Watch Out For End Users Who Are Slow To Grasp Security, Midmarket IT Leaders Told

Midmarket companies continue to battle ransomware and phishing, and that won't stop, no matter how much effort is spent using technology and educating end users about information security threats, a Gartner analyst told IT directors this week.

Gartner believes that, through 2020, email will continue to be the primary vehicle for the delivery of advanced targeted attacks, as well as a common distribution method for attacks on consumer technology devices.

Gartner's Brian Reed told a group of about 50 midmarket IT directors that they must continue to be vigilant against ransomware and phishing attacks through technology and organizational strategies, he said during a Tuesday session at the Midsize Enterprise Summit East conference in Nashville, Tenn. The conference was hosted by CRN's parent, The Channel Company.

[Related: Gartner Analyst To Mid-Market CIOs: Look At Service Provider As Part Of Your Security Strategy]

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Reed cited a few examples of phishing, such as conventional emails seeking money and the spoofing of a CEO.

"Phishing [attacks] don’t just hit stupid users; they hit important users too," Reed said. He added, "We don’t have to accept that people are just idiots and shrug our shoulders and whistle on down the road."

Meanwhile, ransomware attacks soared over 400 percent from 2015 to 2016, and are expected to climb even higher this year, Reed said, citing statistics from Beazley Breach Insights that were published in January. And, in the first quarter of 2016 alone, the FBI said ransomware victims paid $209 million to retrieve their encrypted data that online criminals were holding hostage, Reed cited in his presentation.

The Gartner analyst also warned of a new malware tactic that attacks users, then – rather than demand money – asks them to "infect" their friends by passing along attacks.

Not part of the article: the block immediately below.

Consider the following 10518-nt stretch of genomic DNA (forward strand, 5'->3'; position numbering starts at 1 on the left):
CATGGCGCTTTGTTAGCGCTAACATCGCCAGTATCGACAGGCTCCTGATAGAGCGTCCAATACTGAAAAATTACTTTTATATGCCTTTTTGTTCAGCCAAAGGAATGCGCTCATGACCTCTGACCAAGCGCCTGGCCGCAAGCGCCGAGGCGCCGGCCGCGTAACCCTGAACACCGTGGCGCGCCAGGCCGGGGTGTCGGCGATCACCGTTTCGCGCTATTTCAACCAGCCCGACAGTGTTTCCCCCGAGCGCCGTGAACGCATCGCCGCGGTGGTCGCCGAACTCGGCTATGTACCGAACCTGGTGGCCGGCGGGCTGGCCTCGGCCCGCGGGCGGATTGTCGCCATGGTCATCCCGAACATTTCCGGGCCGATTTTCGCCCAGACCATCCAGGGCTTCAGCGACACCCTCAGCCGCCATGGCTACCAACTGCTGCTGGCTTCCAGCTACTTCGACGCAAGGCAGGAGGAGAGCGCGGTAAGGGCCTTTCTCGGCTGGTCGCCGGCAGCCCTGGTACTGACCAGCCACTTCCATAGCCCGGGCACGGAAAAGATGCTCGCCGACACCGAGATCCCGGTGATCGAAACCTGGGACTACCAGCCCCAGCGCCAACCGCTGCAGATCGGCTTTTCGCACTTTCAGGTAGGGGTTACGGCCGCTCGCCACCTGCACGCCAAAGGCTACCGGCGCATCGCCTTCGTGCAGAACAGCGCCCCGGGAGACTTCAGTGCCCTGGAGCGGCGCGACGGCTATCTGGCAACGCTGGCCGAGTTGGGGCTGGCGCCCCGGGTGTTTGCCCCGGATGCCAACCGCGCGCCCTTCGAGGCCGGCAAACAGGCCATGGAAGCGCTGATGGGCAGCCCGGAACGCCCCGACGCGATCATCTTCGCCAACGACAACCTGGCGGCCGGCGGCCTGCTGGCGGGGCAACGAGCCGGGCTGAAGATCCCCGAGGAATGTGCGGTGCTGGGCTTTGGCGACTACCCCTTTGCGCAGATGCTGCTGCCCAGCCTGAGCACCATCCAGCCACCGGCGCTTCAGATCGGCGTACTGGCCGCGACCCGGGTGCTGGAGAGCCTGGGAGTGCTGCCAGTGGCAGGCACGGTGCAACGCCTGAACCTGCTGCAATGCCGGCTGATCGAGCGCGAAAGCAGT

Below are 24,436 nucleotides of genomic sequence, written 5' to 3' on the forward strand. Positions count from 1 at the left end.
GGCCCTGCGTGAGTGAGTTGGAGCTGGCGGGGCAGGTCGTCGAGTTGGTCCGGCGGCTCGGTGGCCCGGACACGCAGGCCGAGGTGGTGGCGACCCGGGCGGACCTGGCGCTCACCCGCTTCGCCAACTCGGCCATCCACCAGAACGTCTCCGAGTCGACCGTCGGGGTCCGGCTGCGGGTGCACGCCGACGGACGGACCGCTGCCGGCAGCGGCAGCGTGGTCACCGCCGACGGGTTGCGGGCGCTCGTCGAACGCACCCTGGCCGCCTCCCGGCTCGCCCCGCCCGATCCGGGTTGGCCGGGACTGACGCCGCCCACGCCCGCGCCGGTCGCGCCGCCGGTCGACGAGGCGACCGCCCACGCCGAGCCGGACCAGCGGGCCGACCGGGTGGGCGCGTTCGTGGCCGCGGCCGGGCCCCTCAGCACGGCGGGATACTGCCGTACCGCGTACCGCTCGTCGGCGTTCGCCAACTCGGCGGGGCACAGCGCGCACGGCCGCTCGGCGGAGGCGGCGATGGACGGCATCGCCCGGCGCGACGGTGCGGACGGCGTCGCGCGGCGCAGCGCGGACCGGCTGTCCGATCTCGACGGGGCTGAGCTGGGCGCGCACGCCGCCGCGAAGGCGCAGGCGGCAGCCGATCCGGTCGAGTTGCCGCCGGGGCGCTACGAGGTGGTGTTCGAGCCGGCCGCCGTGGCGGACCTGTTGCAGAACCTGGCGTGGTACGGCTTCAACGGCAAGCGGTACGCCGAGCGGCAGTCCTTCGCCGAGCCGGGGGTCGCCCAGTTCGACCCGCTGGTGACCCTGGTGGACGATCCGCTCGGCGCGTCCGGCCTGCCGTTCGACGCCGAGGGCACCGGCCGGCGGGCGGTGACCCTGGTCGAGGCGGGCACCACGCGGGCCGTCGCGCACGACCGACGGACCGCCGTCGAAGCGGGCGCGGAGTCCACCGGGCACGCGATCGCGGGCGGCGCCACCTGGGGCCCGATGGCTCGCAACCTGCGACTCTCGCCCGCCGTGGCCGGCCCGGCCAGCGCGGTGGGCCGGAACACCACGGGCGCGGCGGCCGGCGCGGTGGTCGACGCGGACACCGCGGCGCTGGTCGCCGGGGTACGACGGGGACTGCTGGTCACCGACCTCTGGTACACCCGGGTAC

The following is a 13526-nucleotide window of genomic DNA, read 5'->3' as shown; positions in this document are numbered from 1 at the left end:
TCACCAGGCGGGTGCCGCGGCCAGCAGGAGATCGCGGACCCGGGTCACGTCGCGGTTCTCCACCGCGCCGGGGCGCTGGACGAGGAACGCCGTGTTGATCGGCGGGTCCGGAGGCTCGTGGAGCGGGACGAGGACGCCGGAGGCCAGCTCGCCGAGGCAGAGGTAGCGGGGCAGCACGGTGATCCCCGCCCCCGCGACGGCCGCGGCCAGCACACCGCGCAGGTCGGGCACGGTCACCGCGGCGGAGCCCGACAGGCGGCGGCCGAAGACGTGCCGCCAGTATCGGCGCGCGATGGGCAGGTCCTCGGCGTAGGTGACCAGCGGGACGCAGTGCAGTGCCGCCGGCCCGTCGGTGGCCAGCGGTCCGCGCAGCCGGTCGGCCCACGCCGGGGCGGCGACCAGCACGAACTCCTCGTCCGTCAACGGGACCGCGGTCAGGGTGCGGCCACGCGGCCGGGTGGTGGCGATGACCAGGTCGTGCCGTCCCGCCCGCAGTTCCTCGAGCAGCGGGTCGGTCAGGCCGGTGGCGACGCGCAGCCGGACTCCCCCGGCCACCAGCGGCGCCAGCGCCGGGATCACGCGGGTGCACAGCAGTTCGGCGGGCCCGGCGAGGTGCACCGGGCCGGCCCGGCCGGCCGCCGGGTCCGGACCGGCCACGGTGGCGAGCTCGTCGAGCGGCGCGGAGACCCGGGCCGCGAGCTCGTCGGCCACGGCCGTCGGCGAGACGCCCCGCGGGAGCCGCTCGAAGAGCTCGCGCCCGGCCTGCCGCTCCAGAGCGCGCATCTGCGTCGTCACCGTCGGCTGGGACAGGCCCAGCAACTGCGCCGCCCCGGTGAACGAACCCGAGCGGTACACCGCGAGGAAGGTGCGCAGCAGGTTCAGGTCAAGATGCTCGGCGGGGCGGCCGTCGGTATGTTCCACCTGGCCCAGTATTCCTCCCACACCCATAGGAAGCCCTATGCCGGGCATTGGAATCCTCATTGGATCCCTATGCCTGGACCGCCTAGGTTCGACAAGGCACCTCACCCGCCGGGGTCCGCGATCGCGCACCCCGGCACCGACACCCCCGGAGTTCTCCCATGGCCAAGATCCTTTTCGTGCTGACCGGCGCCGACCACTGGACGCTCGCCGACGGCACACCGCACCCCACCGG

Gartner believes that organizations that invest in monthly, interactive security awareness activities with end users will experience fewer breaches caused by human error.

But the research firm suggests that midmarket organizations are hamstrung by their size and budgets. One of the biggest skills gaps in the mid-market is dedicated security professionals. In fact, several IT executives who attended the conference told CRN that they don't have staff members dedicated solely to security.

Despite that, Gartner says security is always listed as a primary challenge among midmarket companies. While they spend, on average, 5.6 percent of their IT budgets on security, mid-market organizations generally don't spend anything on user awareness, believing it to be a "soft" security investment.

Brad Horst, CIO at EYP Inc., a Boston-based construction design and consulting firm with 600 end users and 15 IT professionals, told CRN he has focused heavily on security over the past six to eight months. He said he has had to reach outside the company for help, having called on a managed security services provider for advice on writing policies that EYP was missing as part of its security posture. "I could not do that on my own," at least within the last several months, Horst said.

He also said EYP is putting together a training program for users to help reinforce security at the endpoints.

Gartner has several recommendations for midmarket IT leaders:

After his 30-minute presentation, Reed focused on the role managed security service providers can play in helping midmarket IT organizations.

"The biggest thing … is staff augmentation," he told CRN. But that doesn't mean as a tool to replace staff. Rather, "it's really meant to help out both knowledge [and] understanding, [and] to be an extra set of hands."